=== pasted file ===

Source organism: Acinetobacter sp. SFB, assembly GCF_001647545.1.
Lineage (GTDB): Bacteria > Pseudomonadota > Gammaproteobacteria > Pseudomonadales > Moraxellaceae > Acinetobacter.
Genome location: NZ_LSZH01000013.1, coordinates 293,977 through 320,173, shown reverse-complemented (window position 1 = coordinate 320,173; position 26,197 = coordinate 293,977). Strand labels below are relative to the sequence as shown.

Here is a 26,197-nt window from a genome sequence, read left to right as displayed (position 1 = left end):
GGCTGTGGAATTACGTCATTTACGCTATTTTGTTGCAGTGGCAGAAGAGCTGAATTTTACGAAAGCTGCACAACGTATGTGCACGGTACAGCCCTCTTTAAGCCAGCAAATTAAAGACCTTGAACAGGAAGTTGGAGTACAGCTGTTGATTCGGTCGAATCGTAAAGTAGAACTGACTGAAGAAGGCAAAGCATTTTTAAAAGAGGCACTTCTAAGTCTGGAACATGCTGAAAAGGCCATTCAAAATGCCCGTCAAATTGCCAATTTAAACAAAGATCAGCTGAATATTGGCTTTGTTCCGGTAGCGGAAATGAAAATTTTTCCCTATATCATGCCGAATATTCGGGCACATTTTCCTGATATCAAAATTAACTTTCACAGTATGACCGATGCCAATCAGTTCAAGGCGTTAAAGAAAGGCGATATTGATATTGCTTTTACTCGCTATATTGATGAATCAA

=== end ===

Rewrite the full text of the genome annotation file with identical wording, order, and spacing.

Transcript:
Source organism: Acinetobacter sp. SFB, assembly GCF_001647545.1.
Lineage (GTDB): Bacteria > Pseudomonadota > Gammaproteobacteria > Pseudomonadales > Moraxellaceae > Acinetobacter.
Genome location: NZ_LSZH01000013.1, coordinates 293,977 through 320,173, shown reverse-complemented (window position 1 = coordinate 320,173; position 26,197 = coordinate 293,977). Strand labels below are relative to the sequence as shown.

Here is a 26,197-nt window from a genome sequence, read left to right as displayed (position 1 = left end):
GGCTGTGGAATTACGTCATTTACGCTATTTTGTTGCAGTGGCAGAAGAGCTGAATTTTACGAAAGCTGCACAACGTATGTGCACGGTACAGCCCTCTTTAAGCCAGCAAATTAAAGACCTTGAACAGGAAGTTGGAGTACAGCTGTTGATTCGGTCGAATCGTAAAGTAGAACTGACTGAAGAAGGCAAAGCATTTTTAAAAGAGGCACTTCTAAGTCTGGAACATGCTGAAAAGGCCATTCAAAATGCCCGTCAAATTGCCAATTTAAACAAAGATCAGCTGAATATTGGCTTTGTTCCGGTAGCGGAAATGAAAATTTTTCCCTATATCATGCCGAATATTCGGGCACATTTTCCTGATATCAAAATTAACTTTCACAGTATGACCGATGCCAATCAGTTCAAGGCGTTAAAGAAAGGCGATATTGATATTGCTTTTACTCGCTATATTGATGAATCAA